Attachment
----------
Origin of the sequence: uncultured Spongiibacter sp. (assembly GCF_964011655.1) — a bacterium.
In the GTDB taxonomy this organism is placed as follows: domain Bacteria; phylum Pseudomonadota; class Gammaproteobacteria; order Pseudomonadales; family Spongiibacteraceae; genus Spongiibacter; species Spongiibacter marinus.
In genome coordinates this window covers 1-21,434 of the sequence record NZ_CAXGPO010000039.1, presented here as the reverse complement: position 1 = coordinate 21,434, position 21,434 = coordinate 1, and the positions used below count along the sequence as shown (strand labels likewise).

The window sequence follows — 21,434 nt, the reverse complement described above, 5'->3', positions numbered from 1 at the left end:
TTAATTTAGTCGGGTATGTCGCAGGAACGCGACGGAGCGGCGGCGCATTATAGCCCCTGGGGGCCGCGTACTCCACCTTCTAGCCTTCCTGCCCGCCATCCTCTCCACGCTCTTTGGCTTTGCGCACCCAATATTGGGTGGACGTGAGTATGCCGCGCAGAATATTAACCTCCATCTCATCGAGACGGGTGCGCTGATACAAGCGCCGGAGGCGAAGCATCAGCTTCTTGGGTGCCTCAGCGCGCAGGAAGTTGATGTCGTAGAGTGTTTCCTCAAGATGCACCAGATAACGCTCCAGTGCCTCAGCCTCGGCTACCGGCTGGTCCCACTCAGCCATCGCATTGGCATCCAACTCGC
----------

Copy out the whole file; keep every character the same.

Origin of the sequence: uncultured Spongiibacter sp. (assembly GCF_964011655.1) — a bacterium.
In the GTDB taxonomy this organism is placed as follows: domain Bacteria; phylum Pseudomonadota; class Gammaproteobacteria; order Pseudomonadales; family Spongiibacteraceae; genus Spongiibacter; species Spongiibacter marinus.
In genome coordinates this window covers 1-21,434 of the sequence record NZ_CAXGPO010000039.1, presented here as the reverse complement: position 1 = coordinate 21,434, position 21,434 = coordinate 1, and the positions used below count along the sequence as shown (strand labels likewise).

The window sequence follows — 21,434 nt, the reverse complement described above, 5'->3', positions numbered from 1 at the left end:
TTAATTTAGTCGGGTATGTCGCAGGAACGCGACGGAGCGGCGGCGCATTATAGCCCCTGGGGGCCGCGTACTCCACCTTCTAGCCTTCCTGCCCGCCATCCTCTCCACGCTCTTTGGCTTTGCGCACCCAATATTGGGTGGACGTGAGTATGCCGCGCAGAATATTAACCTCCATCTCATCGAGACGGGTGCGCTGATACAAGCGCCGGAGGCGAAGCATCAGCTTCTTGGGTGCCTCAGCGCGCAGGAAGTTGATGTCGTAGAGTGTTTCCTCAAGATGCACCAGATAACGCTCCAGTGCCTCAGCCTCGGCTACCGGCTGGTCCCACTCAGCCATCGCATTGGCATCCAACTCGC